“The Food and Drug Administration will take new steps to enforce regulations against certain kinds of diagnostic tests, including some used for personalized medicine, to which it previously took a laissez-faire attitude. The announcement was made in a speech by Margaret Hamburg, the FDA Commissioner, here at the annual meeting of the American Society of Clinical Oncology (ASCO). The main point of the speech was to honor Richard Pazdur, who is receiving an award for ASCO for his role in approving cancer drugs. But toward the end of prepared remarks provided to the FDA by Forbes, Hamburg goes into a discussion of the FDA’s role in regulating diagnostic tests, including those that are used to identify in which cancer patients genetically targeted medicines will prove effective.”

If you like this story, please see our blog titled “Companion Diagnostics – The Power of Personalized Medicine

“Scientists Chafe at Restrictions on New Stem Cell Lines,” Scientific American

“The California Institute of Regenerative Medicine is rethinking its rules in the wake of a recent breakthrough involving the creation of stem cell lines from a cloned human embryo. The announcement last month of a long-awaited breakthrough in stem-cell research — the creation of stem-cell lines from a cloned human embryo — has revived interest in using embryonic stem cells to treat disease. But US regulations mean that many researchers will be watching those efforts from the sidelines.”

If you like this story, please see our blog titled “Identifying Options for Stem Cell Based Therapy Scale-Up

“What Makes a Breakthrough Cancer Drug,” The Wall Street Journal

“In the eyes of Richard Pazdur, a breakthrough cancer drug should be “transformative.” His view is important because Dr. Pazdur is the head of the U.S. Food and Drug Administration’s office of hematology and oncology products, which helps decide whether experimental cancer drugs are sufficiently safe and effective to go on the market. Under a new law that took effect last year, the agency has been designating certain drugs in development as “breakthroughs,” based on preliminary clinical evidence that suggests the drug could be a substantial improvement in treating serious or life-threatening diseases.”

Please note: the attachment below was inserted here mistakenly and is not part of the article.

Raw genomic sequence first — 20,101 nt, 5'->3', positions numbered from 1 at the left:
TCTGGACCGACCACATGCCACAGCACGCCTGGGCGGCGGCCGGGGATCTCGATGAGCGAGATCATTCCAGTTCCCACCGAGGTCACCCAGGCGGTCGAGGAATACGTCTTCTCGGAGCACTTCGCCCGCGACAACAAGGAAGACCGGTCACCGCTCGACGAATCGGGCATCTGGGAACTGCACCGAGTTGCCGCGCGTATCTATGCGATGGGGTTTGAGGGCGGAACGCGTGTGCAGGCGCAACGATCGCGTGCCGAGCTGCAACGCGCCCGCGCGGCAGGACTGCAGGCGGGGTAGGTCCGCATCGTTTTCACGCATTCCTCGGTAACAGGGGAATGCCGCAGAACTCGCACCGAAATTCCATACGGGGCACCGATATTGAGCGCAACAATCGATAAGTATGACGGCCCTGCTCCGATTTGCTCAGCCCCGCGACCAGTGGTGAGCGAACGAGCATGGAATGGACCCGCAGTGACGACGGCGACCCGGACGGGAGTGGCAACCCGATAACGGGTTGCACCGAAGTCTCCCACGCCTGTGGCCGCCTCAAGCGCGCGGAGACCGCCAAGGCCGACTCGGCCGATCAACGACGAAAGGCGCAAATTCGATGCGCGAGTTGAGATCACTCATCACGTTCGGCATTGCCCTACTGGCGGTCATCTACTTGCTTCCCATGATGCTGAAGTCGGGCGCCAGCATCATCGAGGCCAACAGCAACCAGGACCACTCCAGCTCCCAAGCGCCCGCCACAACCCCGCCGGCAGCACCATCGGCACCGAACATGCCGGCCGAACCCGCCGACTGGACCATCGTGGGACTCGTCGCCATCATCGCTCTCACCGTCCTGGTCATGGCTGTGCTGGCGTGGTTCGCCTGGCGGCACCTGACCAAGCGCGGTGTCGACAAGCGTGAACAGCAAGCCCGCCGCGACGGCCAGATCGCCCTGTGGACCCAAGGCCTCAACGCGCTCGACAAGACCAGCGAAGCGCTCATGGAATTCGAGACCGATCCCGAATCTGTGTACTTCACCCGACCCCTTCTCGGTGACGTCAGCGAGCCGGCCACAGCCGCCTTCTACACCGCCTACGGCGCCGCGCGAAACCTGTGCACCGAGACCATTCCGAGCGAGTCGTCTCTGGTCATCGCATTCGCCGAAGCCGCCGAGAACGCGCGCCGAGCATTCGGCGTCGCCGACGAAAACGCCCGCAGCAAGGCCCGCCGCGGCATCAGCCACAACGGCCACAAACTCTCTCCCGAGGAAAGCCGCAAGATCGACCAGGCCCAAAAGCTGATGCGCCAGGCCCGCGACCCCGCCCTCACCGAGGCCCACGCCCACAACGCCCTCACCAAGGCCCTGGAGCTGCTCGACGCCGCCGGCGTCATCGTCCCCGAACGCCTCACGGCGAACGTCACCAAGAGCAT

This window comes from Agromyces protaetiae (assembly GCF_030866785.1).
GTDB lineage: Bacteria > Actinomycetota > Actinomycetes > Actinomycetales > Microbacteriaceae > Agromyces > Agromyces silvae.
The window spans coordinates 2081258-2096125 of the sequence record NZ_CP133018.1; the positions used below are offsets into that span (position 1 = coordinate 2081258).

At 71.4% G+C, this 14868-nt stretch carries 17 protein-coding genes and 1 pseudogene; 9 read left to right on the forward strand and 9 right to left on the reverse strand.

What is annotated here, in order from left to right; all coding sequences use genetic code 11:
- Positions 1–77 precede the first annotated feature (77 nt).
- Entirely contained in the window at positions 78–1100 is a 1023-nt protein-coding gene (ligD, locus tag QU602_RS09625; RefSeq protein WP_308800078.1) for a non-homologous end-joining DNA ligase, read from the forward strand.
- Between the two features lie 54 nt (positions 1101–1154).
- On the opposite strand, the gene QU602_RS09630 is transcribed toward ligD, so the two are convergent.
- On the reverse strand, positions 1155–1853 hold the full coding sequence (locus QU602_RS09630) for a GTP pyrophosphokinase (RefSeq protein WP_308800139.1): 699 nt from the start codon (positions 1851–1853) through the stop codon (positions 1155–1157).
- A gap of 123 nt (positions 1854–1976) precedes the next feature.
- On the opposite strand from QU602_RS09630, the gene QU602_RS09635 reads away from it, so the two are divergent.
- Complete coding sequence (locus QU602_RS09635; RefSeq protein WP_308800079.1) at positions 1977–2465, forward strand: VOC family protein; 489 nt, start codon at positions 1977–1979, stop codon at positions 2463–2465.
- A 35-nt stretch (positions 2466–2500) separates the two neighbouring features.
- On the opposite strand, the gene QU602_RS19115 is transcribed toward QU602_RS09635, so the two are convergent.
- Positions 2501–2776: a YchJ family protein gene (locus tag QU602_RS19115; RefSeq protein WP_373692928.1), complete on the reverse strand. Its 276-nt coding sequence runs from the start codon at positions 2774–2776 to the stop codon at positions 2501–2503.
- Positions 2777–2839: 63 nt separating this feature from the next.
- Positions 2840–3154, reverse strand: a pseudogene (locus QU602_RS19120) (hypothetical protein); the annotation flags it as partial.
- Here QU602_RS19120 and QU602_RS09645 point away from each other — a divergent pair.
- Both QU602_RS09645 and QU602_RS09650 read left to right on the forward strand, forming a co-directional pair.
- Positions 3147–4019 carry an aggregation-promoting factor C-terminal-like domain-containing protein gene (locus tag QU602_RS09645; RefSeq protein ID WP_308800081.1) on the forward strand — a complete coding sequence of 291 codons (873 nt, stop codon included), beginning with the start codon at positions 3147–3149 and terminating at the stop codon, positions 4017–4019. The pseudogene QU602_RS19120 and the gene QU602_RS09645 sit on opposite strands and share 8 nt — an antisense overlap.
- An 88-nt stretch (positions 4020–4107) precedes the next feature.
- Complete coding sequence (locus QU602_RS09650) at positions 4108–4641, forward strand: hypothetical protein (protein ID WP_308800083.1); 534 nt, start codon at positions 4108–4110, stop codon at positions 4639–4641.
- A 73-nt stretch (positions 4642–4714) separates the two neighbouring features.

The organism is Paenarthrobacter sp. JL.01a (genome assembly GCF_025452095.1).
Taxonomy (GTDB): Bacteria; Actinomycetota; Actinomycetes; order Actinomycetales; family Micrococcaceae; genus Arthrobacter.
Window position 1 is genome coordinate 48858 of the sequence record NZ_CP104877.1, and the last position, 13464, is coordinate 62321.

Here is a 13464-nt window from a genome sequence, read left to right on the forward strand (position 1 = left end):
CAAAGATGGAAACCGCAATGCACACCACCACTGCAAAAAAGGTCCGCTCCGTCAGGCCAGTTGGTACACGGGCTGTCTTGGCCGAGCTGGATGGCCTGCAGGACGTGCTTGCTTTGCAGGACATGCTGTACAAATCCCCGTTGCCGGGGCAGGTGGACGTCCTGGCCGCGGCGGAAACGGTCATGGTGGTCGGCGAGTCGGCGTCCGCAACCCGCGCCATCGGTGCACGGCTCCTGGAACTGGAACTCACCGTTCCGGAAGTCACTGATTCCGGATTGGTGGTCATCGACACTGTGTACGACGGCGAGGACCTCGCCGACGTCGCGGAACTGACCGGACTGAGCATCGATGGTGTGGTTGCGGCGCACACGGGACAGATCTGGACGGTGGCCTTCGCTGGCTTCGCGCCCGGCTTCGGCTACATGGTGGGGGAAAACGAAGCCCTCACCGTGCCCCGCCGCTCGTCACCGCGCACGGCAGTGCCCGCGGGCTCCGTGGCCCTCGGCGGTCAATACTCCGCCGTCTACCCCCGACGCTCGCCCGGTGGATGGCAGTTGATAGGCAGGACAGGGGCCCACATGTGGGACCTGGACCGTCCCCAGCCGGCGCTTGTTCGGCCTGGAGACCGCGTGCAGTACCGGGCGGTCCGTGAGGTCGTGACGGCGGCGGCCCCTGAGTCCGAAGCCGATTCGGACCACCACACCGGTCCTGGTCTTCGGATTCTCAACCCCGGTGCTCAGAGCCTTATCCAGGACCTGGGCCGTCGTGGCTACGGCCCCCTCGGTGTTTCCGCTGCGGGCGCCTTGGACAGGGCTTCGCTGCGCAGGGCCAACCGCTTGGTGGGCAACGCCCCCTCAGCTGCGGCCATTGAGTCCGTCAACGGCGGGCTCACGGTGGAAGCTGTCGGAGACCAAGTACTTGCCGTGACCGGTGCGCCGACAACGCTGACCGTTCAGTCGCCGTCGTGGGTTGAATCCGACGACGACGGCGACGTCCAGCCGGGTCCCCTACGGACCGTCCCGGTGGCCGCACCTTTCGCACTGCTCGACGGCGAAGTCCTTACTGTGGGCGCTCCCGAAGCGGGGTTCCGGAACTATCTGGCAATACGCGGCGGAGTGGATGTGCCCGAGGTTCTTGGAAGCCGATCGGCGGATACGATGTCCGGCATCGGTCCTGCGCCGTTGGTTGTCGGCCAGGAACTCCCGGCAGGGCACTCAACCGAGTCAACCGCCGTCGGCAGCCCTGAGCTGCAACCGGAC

If you like this story, please see our blog titled “Continuous Processing: From Cookie Preparation to Cell-Based Production

“Analysis: New Cancer Breakthroughs add Pressure to Control Costs,” Reuters

“An exciting class of new cancer drugs may boost patients’ odds for survival, but healthcare providers and insurers will be under pressure to find savings elsewhere to pay for the high price tags of the new treatments. Doctors at this week’s annual meeting of the American Society of Clinical Oncology heard groundbreaking data on a new class of immune system boosters that some believe will become the main treatment for more than half of all cancers in the next 10 years. They included drugs from Bristol-Myers Squibb and Merck & Co that shrank tumors in patients with advanced melanoma and lung cancer.”

If you like this story, please see our blog titled “Cool Tool – ATMI’s Helium Integrity Testing HIT System